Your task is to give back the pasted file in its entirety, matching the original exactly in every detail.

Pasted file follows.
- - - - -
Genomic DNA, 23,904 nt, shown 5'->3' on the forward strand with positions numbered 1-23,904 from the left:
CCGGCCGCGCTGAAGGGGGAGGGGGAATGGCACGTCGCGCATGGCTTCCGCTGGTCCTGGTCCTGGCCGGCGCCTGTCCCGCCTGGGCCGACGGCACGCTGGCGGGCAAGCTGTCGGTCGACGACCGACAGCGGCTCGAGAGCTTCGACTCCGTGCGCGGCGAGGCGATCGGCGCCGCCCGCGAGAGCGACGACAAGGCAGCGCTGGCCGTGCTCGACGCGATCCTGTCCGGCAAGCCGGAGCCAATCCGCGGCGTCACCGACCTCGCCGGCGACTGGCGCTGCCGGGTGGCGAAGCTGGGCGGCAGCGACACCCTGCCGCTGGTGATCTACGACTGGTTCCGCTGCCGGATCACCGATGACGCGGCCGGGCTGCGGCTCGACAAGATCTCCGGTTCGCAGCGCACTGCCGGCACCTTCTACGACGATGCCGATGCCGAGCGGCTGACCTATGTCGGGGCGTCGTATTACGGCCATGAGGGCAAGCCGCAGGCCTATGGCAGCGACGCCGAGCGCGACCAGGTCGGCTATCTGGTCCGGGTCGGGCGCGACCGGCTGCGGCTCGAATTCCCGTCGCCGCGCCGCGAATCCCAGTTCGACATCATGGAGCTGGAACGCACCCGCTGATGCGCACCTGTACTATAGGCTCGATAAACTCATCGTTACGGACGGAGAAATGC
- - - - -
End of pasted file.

Genomic DNA, 23,904 nt, shown 5'->3' on the forward strand with positions numbered 1-23,904 from the left:
CCGGCCGCGCTGAAGGGGGAGGGGGAATGGCACGTCGCGCATGGCTTCCGCTGGTCCTGGTCCTGGCCGGCGCCTGTCCCGCCTGGGCCGACGGCACGCTGGCGGGCAAGCTGTCGGTCGACGACCGACAGCGGCTCGAGAGCTTCGACTCCGTGCGCGGCGAGGCGATCGGCGCCGCCCGCGAGAGCGACGACAAGGCAGCGCTGGCCGTGCTCGACGCGATCCTGTCCGGCAAGCCGGAGCCAATCCGCGGCGTCACCGACCTCGCCGGCGACTGGCGCTGCCGGGTGGCGAAGCTGGGCGGCAGCGACACCCTGCCGCTGGTGATCTACGACTGGTTCCGCTGCCGGATCACCGATGACGCGGCCGGGCTGCGGCTCGACAAGATCTCCGGTTCGCAGCGCACTGCCGGCACCTTCTACGACGATGCCGATGCCGAGCGGCTGACCTATGTCGGGGCGTCGTATTACGGCCATGAGGGCAAGCCGCAGGCCTATGGCAGCGACGCCGAGCGCGACCAGGTCGGCTATCTGGTCCGGGTCGGGCGCGACCGGCTGCGGCTCGAATTCCCGTCGCCGCGCCGCGAATCCCAGTTCGACATCATGGAGCTGGAACGCACCCGCTGATGCGCACCTGTACTATAGGCTCGATAAACTCATCGTTACGGACGGAGAAATGC